$40B for energy in the first three months. Bank lending that nourished drillers in the nation’s first surge of shale oil has picked up again as oil prices and profits recover, but is likely to remain well below the go-go days of the last boom even as hundreds of drilling rigs and thousands of workers pour into West Texas and Oklahoma. Headlamp would like to think Alaska could stay competitive enough to have some of these funds flow our direction.
Zinke defends Trump’s Budget. Members of a House Appropriations Committee subcommittee raised a handful of complaints about the $10.6 billion budget request for the Interior Department. The budget proposal is $1.6 billion, or 13 percent, lower than current levels, and it slashes funding from programs members said Thursday they support. Among the items of concern, the President’s interest in opening ANWR.
Gov. Walker’s Administration Tells Alaskans What to Expect in a State Government Shutdown. If Legislature fails to halt a state government shutdown on July 1, then the 2.5 million salmon housed at state hatcheries, Alaska ferries and the Division of Motor vehicles would likely be among the principle casualties, according to the latest released on Thursday by Gov. Walker’s administration. Though three weeks away, conversations are underway on state budget deals and broader fiscal strategies to remedy Alaska’s $2.5 billion deficit.
State Shutdown Would Affect Every Man, Woman and Child in Alaska – Including the Dead. Should lawmakers fail to pass a budget July 1, then “Alaska’s impending government shutdown will have a tsunami of effects across the state, government leaders said on Thursday, with implications for every man, woman and child in the state.”
Gov. Walker’s “Compromise” Offer Moves State Lawmakers No Closer to Budget Deal. After Gov. Walker’s efforts to forge a financial deal fell flat, Alaska legislators are working hard ahead of the looming threat of government shutdown in three weeks. However, three weeks into Walker’s special session, “lawmakers have made almost zero progress in public on the state budget and a broader fiscal plan.”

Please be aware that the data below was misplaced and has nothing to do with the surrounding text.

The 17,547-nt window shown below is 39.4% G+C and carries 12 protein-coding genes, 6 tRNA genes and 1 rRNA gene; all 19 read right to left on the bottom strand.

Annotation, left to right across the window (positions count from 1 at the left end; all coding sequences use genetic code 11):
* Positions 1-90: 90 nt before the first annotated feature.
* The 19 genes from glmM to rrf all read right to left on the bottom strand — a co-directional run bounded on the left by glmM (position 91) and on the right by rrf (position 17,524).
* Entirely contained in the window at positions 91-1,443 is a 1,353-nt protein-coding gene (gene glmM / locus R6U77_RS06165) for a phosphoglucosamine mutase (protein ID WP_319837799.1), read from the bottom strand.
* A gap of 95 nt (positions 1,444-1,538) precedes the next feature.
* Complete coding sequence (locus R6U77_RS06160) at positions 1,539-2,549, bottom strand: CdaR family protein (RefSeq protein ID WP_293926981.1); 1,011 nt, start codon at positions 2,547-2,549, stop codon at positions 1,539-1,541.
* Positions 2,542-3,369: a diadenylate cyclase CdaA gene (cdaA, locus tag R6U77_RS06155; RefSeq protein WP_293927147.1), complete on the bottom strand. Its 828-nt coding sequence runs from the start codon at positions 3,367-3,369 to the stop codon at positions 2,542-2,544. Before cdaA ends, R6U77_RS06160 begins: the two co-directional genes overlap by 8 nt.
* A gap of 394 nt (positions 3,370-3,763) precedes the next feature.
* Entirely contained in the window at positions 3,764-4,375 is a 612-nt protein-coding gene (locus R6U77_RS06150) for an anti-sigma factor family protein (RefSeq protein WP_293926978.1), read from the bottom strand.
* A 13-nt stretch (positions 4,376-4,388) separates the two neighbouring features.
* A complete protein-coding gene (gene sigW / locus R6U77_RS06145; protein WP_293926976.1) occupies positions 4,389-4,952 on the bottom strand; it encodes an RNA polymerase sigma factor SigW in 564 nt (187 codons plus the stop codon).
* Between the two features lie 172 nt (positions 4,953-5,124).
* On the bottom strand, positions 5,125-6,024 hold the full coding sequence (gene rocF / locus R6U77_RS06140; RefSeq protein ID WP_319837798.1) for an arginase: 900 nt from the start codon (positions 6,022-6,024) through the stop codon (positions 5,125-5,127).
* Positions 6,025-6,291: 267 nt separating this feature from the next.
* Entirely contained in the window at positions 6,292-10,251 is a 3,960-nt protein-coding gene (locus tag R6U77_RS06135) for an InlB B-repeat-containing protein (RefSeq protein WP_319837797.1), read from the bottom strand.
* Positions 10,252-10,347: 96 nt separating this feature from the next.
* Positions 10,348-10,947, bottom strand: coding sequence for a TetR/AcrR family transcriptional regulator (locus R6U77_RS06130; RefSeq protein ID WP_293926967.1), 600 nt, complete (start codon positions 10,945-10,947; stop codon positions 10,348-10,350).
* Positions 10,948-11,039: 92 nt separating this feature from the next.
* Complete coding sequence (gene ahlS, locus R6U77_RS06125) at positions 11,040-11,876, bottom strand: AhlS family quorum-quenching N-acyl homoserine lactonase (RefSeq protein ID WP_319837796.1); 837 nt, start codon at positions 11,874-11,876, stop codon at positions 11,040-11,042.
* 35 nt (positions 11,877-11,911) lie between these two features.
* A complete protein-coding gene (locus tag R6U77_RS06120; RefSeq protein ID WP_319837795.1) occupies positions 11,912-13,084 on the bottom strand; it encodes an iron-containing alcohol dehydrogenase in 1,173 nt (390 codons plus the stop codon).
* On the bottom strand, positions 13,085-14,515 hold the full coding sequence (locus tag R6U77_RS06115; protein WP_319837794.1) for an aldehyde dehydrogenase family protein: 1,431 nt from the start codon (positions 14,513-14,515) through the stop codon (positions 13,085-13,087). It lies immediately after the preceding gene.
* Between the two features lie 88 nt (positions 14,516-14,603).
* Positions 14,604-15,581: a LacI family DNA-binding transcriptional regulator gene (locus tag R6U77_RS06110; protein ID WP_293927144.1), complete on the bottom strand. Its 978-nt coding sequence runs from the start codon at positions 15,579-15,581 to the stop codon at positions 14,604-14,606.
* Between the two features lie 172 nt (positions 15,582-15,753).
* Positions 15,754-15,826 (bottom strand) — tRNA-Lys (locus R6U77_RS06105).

10 Ways a State Government Shutdown Would Impact Alaskans. There are ranging impacts that a State government shutdown could have on Alaskans, across what Gov. Bill Walker has emphasized on “life, health and safety.” The economic impacts are variegated, but the fisheries would be significantly impacted and the “economic impacts of a complete shutdown would be devastating for countless fishing towns and commercial fishermen, and the countless people across the state who rely on salmon to get through the winter may not legally be allowed to fish.” The Department of Natural Resources would also need to curtail several operations, including state park functions and DNR authorizations.
Shutdown Puts Salmon Fisheries at Risk. Alaskan state policies threaten to derail a multimillion dollar fisheries industry. If the government shuts down on July 1, then the salmon hatcheries, ADF&G’s response to wildlife encounters, issuance of drawing and subsistence permits, operations of emergency resource conservation situations, and general commercial salmon harvest would be negatively impacted.
Reality Deniers. Alaska’s employment and economy are ranked “dead last” in the U.S. and “oil prices were the trigger.” Legislature in Alaska has fluctuated recently between those advocating relative “reality in denial” and those who “realized that to continue the same course of only budget cuts was insanity.”
Houston Chronicle, Collin Eaton, June 8, 2017
The Hill, Devin Henry, June 8, 2017
Alaska Dispatch News, June 9, 2017
Juneau Empire, June 8, 2017
Alaska Dispatch News, June 8, 2017
KTUU, June 8, 2017
Juneau Empire, June 8, 2017
Daily News-Mine, June 9, 2017